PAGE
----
Viral Jesus: Recovering the Contagious Power of the Gospel
By Ross Rochde
204 pp. Passio. $14.99.

There are certain books that make me realize just how much other writers influence me.  This was one of those.  If your own background is less saturated with Walter Brueggemann, and if you’ve not recently read Phillip Cary’s Good News for Anxious Christians, or for that matter if you think that people should have the right to trash Plato without having read Plato, perhaps you’ll find this book more appealing than I did.  If those writers, or writers like them, are your idea of helpful thinking, this book is going to strike you as it struck me, as a book lacking both a desire to acknowledge good difference between Christian traditions and any capacity to acknowledge the difference between reason and revelation.

Plurality and Anxiety

Brueggemann’s signature move in Old Testament theology, for the sake of those who have not read him recently, is to take the plurality in the Bible as real rather than illusory and to start any theological work from that plurality.  Thus affirmations of God’s justice always stand alongside laments calling on God to act justly, and the core confession that Israel is the main site of God’s interaction with world always happens in the midst of assertions that God also lives in relationship with other nations, with creation taken generally, and with one class of people within Israel over against others.  Theology, if it’s to follow the Bible’s lead, must always assert and leave room for complications of assertions, both confess boldly and question confessions with like boldness.

Why does this matter to Rohde’s book?  Rohde’s approach implies at least that only the most anarchic expressions of Christian life are valid, that anything that looks like an “institution” (more on that word later) can’t be a mere difference among local Christian communities, with one acting more anarchic and one less, but must be instead a degeneration, a movement away from a pure origin that stems not from historical accident but from disobedience. Rohde has no place for the possibility that institutions might be vehicles of divine grace, of course, but he doesn’t leave that a matter of personal preference, imposing it on the Bible instead.  He holds that the only good parts of the Old Testament, which means the only part that echoes his disdain for institutions, are very small passages.  His extended meditation on 1 Samuel 8 says nothing of 2 Samuel 7 and not much else about the rest of the Old Testament.  Likewise absent from the book are interpretations of the pastoral epistles, Revelation, or any parts of the Bible that do not fit with a vision of faith that has no place for institutions.  Rohde goes so far in some places to say that the Torah of Moses or even Christian theology itself as species of “human human structures” as opposed to “obedience” to God (72, 80, 189).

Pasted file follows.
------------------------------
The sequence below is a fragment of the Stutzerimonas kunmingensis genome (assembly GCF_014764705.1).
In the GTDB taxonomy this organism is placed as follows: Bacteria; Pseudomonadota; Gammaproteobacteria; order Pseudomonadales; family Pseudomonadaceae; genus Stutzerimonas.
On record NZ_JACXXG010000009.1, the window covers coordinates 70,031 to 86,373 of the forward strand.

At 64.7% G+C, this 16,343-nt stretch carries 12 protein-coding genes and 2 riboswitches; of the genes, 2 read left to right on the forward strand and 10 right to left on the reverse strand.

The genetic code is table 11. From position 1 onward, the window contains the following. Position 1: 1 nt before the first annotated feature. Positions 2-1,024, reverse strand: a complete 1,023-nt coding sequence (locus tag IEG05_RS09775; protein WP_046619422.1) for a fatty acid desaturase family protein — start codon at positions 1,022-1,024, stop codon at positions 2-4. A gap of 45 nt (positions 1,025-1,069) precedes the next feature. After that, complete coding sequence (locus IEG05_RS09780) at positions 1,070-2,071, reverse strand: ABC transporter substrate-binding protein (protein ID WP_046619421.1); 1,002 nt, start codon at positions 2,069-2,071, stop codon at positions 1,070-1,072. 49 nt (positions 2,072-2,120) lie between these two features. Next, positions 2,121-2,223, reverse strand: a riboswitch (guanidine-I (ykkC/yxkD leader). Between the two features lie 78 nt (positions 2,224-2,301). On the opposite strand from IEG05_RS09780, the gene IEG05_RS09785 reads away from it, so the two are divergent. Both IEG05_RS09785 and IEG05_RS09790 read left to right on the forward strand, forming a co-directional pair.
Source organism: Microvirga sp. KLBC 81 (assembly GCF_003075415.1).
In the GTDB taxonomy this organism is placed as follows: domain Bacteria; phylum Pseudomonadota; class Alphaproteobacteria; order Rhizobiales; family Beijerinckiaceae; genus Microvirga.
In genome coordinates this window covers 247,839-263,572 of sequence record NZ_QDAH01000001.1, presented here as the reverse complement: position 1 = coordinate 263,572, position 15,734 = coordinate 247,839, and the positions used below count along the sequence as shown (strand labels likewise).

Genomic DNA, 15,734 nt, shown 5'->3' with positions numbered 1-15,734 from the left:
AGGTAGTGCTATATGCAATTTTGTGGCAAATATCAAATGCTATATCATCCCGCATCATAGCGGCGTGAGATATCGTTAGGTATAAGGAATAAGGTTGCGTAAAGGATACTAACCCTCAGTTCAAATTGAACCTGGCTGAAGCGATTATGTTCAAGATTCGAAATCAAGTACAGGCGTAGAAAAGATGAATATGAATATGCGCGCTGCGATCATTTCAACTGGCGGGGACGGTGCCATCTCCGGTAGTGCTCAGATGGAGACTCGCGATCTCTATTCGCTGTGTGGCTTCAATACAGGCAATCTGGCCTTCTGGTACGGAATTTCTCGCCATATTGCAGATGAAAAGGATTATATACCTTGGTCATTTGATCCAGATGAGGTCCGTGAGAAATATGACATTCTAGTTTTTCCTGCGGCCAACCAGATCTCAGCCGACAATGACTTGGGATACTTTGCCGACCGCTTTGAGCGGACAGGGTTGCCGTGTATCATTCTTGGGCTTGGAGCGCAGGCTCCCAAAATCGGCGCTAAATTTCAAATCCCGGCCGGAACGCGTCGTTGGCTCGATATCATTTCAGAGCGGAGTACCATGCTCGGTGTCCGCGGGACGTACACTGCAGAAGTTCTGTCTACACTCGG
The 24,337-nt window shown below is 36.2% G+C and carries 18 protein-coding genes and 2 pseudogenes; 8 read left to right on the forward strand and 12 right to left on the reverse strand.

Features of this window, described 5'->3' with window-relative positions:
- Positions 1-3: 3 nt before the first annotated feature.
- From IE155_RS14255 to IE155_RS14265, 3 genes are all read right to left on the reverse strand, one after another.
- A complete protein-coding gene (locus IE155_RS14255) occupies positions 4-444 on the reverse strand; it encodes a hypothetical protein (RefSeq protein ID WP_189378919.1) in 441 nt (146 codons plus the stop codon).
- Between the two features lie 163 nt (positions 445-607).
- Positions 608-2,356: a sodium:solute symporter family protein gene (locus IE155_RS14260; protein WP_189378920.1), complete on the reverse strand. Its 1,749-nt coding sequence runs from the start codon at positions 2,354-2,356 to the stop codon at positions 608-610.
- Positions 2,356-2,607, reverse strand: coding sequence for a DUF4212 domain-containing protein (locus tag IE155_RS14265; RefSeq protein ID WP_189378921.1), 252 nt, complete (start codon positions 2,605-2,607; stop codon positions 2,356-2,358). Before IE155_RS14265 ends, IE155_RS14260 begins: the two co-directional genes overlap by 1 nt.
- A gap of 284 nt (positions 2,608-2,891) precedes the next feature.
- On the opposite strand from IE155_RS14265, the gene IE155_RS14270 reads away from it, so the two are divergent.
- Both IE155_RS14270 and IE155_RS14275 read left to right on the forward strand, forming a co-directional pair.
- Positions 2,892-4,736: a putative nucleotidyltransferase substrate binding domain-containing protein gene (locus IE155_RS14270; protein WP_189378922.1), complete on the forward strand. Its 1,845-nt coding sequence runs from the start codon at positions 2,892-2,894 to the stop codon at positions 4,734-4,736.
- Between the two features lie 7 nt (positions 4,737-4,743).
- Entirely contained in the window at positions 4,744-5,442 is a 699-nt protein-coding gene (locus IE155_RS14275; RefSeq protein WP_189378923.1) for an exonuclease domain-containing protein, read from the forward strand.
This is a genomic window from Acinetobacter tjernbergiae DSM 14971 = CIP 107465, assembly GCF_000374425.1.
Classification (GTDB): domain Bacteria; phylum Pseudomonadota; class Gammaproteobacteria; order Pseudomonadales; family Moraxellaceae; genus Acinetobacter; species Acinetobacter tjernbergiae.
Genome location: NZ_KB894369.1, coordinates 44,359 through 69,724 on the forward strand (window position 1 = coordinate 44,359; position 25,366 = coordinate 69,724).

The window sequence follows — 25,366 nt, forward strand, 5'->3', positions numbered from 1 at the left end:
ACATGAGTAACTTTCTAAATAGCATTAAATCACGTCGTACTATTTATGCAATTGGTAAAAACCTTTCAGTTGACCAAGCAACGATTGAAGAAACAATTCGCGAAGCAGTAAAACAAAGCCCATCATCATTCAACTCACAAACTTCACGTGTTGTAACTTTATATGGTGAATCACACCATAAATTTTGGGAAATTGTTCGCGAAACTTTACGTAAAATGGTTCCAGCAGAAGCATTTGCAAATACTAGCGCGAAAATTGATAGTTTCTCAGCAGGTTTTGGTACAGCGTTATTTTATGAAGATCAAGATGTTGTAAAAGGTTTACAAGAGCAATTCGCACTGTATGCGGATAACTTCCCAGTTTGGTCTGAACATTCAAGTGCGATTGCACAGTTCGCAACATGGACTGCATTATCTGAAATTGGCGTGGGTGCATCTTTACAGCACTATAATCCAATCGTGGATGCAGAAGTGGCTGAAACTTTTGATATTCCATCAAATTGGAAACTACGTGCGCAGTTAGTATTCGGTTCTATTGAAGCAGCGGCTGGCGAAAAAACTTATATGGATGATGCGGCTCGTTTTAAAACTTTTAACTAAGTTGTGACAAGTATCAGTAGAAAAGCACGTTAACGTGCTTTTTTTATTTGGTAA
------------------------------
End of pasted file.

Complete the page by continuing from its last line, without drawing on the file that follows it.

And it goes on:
In all of these cases and in other places, Rohde goes forward assuming that the things of God and the things not-of-God (more on his terminology there later) always fit into neat binaries and that he, Rohde, has an uncomplicated access to the Holy Spirit that everyone who differs from him has rejected.  I start within the Biblical canon because, as you might anticipate, someone who’s unable or unwilling to see plurality within the canon on such questions has absolutely no interest in seeing exemplars from Church history, much less philosophy, as helpful or even different in interesting ways: either one agrees with Rohde, or one has rejected God.

Perhaps the most evident binary throughout the book is one that Phillip Cary (I told you he’d come into this) does such a nice job of countering in Good News for Anxious Christians, namely the faith-reason binary.  For Rohde, the main problem with “institutional” Christianity is that, instead of listening for the voice of Jesus to give prophetic guidance at every turn, traditional church leaders sometimes make their decisions “using human logic” (14).  As an alternative, Rohde holds up a style of deliberation that waits for divine guidance at each step, doing “what Jesus leads us to do–no more, no less” (176).  And if I hadn’t spent the last decade and some change of my life talking anxiety-ridden evangelical students through their “finding God’s will for my life” hangups, perhaps I w0uld be more sanguine about this tendency in Rohde.  Instead I see in his proposal the sort of anti-institutional, individualistic (though he does deny individualism, one wonders how one ducks individualism when one is waiting for voices before one takes one’s next step) piety that has crippled entirely too many of my own students.  As I’ve offered before, when I’ve reviewed other “go-getter,” entrepreneur-spirited church-planting books, my office door is always open to those who have walked the path of self-loathing that comes from trying to impress God and need some Dante and Dostoevsky for some therapy.

Why Can’t Emergents Read their Plato?